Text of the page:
An Overview of Behavioral Medicine


Behavioral medicine is an interdisciplinary field combining both psychology and medicine and is concerned with the assimilation of knowledge in the behavioral, biological, social, and psychological sciences relevant to illness and health. These sciences include anthropology, epidemiology, sociology, pharmacology, psychology, nutrition, physiology, neuroanatomy, immunology and endocrinology. The word is often used incorrectly, and interchangeably, with health psychology. The practice of behavioral medicine incorporates health psychology, but also embraces applied psychophysiological therapies such as hypnosis, biofeedback, and aspects of occupational therapy, bio-behavioral therapy of physical disorders, rehabilitation medicine, and preventive as well as medicine physiatry. In disparity, health psychology characterizes a stronger emphasis principally on psychology’s role in both behavioral health and behavioral medicine.

Behavioral medicine must also be distinguished from behavioral health, which centers on deterrence of disease, while behavioral medicine emphasizes healing and remediation of illness. In the United States, behavioral medicine is particularly relevant where many of the health problems are chiefly viewed as behavioral in nature, as contrast to medical. For instance, smoking, leading an inactive lifestyle, and alcohol misuse or other substance exploitation are all factors in the primary causes of death in the United States. Physicians of behavioral medicine consist of appropriately trained nurses, psychologists, social workers, and physicians (including residents and medical students), and these specialists often act as behavioral change agents, even in their medical roles. Dr. Curtis Cripe holds a PhD in behavioral medicine and psychology from Northcentral University of Arizona. He initiated this path when he first earned a Bachelor’s then a Master’s degree in engineering from California State Polytechnic University.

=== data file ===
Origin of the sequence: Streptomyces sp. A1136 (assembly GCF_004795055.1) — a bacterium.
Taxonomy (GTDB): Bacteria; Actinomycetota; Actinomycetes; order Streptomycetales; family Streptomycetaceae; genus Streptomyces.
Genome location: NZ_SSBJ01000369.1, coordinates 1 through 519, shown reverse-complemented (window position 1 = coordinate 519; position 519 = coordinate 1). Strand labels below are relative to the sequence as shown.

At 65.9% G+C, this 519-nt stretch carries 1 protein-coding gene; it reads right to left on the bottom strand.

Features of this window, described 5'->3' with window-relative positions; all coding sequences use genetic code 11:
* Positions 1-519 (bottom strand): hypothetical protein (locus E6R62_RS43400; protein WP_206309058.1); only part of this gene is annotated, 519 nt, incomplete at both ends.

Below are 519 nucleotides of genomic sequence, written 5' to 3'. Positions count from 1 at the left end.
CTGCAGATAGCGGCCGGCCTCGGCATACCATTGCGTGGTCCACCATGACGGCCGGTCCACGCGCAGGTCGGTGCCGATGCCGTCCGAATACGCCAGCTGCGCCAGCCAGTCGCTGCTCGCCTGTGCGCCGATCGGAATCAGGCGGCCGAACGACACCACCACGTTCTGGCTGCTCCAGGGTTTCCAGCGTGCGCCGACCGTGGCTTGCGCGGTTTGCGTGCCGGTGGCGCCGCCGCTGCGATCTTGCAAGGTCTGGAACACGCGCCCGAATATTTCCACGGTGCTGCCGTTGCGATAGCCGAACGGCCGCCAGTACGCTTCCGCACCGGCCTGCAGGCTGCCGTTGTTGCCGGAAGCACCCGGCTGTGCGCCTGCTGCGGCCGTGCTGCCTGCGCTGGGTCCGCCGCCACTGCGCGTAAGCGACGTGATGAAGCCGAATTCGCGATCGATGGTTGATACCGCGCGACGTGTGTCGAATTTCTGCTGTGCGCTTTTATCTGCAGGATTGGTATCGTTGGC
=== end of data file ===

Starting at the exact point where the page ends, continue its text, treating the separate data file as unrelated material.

Instead of the medical model, behavioral medicine uses the biopsychosocial model of illness. This model incorporates psychological, biological, and social elements into its approach to disease in place of relying only on a biological aberration from the standard or ordinary functioning.

Medicines work best for regulating prolonged illness when the patients use them as recommended and do not diverge from the general practitioner’s instructions. This is true for both mental and physiological illnesses. Nevertheless, in order for the patient to abide by a treatment program, the physician must provide an adequate explanation of what the patient must do, correct information about the regimen, and should also offer more recurrent strengthening of appropriate compliance. According to Dr. Curtis Cripe, patients with solid social support systems, principally through families and marriages, usually exhibit better amenableness with their treatment regimen.

It is significant for doctors to make meaningful relationships and connections with their patients, instead of simply having communications with them, which often transpires in a system that depends heavily on specialist care. For this reason, behavioral medicine emphasizes clear and honest communication between the patient and the doctor in the successful treatment of any ailment, and also in the maintenance of an optimum level of mental and physical health. Obstacles to effective communication include vulnerability, power dynamics, and feelings of fear or helplessness. Physicians and other healthcare providers also scuffle with interviewing uncooperative or difficult patients, as well as giving detrimental medical news to patients and their relatives.